Private Bank Public Values and Priorities Under the Community Reinvestment Act

Published date01 October 2023
AuthorAlexis R. Kennedy
Date01 October 2023
Subject MatterArticles
Administration & Society
2023, Vol. 55(9) 1710 –1737
© The Author(s) 2023
Article reuse guidelines:
DOI: 10.1177/00953997231185841
Private Bank Public
Values and Priorities
Under the Community
Reinvestment Act
Alexis R. Kennedy1
The Community Reinvestment Act (CRA) requires banks to grant low-
income communities access to credit. Federal agencies monitor CRA activity
and rate banks on compliance. As an economic development tool, the CRA
supports private investment of public outcomes. This paper uses qualitative
content analysis to examine bank and nonprofit comments regarding
proposed CRA rule changes and bank shareholder reports through the
lens of the realized publicness framework, to explore how banks express
public values. This study finds that banks espouse public values, but that the
context of those values is not aligned with community nonprofit values.
realized publicness, Community Reinvestment Act, public values, corporate
social responsibility
The recent resurgence of social and political movements including Black
Lives Matter and anti-gentrification campaigns within American cities has
refocused decision makers to direct their efforts on promoting and passing
social safety net and social equity policies. Examples include childcare tax
1Colorado State University, Fort Collins, USA
Corresponding Author:
Alexis R. Kennedy, Department of Political Science, Colorado State University, Fort Collins,
CO 80523-1019, USA.
1185841AAS0010.1177/00953997231185841Administration & SocietyKennedy
Kennedy 1711
credits and infrastructure bills that promote spatial and environmental jus-
tice (Johnson et al., 2020; Kozlarz, 2020; McCulley, 2021; The White House,
2021). The private sector has long been a player in these efforts as private
organizations are the ones that are building roads and houses, giving people
jobs, and providing childcare. In the United States, public and private part-
nerships and collaborations have been the way in which many public ser-
vices are done (Kettl, 2015). While touted as efficient, with these
arrangements also come questions related to public values, accountability,
transparency, and effectiveness, all topics that have been explored in public
administration research and theory (see, e.g., Forrer et al., 2010; Hodge &
Greve, 2007; Kettl, 2015; Reynaers, 2014).
One way in which scholars have examined the interactions between pub-
lic and private organizations is through the concept of realized publicness, or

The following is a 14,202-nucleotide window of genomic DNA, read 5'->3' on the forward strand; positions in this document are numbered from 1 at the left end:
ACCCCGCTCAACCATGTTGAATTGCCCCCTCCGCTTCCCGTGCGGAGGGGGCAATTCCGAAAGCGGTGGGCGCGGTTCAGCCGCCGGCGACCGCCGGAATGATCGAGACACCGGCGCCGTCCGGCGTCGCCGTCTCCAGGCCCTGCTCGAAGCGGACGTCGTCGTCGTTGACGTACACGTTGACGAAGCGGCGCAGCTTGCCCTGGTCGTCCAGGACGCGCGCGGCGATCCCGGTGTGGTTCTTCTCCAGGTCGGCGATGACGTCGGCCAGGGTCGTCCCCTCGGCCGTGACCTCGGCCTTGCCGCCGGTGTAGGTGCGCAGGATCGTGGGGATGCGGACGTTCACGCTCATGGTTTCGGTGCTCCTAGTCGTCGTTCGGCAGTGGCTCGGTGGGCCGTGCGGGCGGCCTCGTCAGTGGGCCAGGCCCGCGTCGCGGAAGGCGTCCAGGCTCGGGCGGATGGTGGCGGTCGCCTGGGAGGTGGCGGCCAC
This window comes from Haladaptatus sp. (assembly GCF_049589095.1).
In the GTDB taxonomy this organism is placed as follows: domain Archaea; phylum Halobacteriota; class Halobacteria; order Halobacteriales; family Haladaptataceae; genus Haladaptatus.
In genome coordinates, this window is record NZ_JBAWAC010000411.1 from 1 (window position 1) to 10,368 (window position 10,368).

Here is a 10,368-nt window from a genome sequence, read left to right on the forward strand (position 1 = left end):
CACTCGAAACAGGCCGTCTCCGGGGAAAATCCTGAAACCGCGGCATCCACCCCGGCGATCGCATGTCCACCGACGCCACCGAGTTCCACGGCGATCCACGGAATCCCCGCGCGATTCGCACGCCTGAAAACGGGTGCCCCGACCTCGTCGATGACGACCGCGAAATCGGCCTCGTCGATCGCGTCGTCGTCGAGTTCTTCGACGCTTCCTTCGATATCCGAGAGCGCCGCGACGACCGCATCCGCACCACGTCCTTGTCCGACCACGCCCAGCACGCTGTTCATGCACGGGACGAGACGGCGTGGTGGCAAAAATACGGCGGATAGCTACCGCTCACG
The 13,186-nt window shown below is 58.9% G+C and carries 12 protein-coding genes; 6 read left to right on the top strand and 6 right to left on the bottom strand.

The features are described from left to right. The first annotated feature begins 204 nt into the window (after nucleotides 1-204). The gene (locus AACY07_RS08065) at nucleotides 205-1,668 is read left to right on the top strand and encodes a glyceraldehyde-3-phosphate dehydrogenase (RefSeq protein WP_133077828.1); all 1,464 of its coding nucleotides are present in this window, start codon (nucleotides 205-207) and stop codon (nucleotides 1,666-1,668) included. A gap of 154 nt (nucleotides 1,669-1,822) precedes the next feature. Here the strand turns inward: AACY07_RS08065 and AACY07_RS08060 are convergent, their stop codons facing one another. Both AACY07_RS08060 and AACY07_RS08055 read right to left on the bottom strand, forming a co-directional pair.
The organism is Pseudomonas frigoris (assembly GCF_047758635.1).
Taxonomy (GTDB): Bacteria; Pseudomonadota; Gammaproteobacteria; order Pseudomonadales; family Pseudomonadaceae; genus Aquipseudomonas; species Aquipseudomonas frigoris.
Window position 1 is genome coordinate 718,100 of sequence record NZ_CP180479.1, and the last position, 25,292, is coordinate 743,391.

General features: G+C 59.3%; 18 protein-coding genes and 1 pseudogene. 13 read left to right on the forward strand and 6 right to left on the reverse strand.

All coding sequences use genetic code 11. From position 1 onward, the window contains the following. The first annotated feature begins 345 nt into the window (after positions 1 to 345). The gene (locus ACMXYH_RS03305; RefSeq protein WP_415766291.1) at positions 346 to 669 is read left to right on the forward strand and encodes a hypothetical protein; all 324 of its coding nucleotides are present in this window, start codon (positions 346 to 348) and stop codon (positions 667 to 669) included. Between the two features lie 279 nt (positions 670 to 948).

the ways in which organizations adopt public values and turn them into pub-
lic outcomes (Bozeman, 1987; Merritt, 2019; Moulton, 2009; Varkey, 2022).
This framework is useful in exploring some of the consequences of public
and private relationships as it has the potential to give public administrators
and policymakers the tools to manage private organizations in support of
public service. While the literature focused on this topic asserts that private
organizations can and do adopt public values (see, e.g., Moulton & Feeney,
2011; Reid, 2012)), less is known about how the public values adopted by
private organizations align with or differ from other stakeholder groups with
which they interact. For example, if private banks adopt public values
through their interactions with the community, nonprofit organizations, and
the public sector, in what ways do those values support these stakeholders’
goals and outcomes?
This article is the first to use the realized publicness framework to explore
this topic. This research compares public values and how they are publicly
discussed by banks and nonprofits in support of accessible credit markets
under the Community Reinvestment Act (CRA). How public values are
espoused by CRA stakeholders is important because public comments are
used by rulemakers to create policy that will ultimately determine the future
ways in which banks interact with and serve communities. Furthermore, as
private entities with customers, banks may also express their public values in
different ways depending on their intended audiences. Therefore, to better
uncover how banks are discussing their public values, this paper also exam-
ines shareholder reports and extracts private and public value descriptors
from these documents. This paper examines these tensions and explores the
public values regulated entities (banks) espouse in public-facing communica-
tion (public comments and shareholder reports). How do they compare to the
values espoused by community groups?

To continue reading

Request your trial

VLEX uses login cookies to provide you with a better browsing experience. If you click on 'Accept' or continue browsing this site we consider that you accept our cookie policy. ACCEPT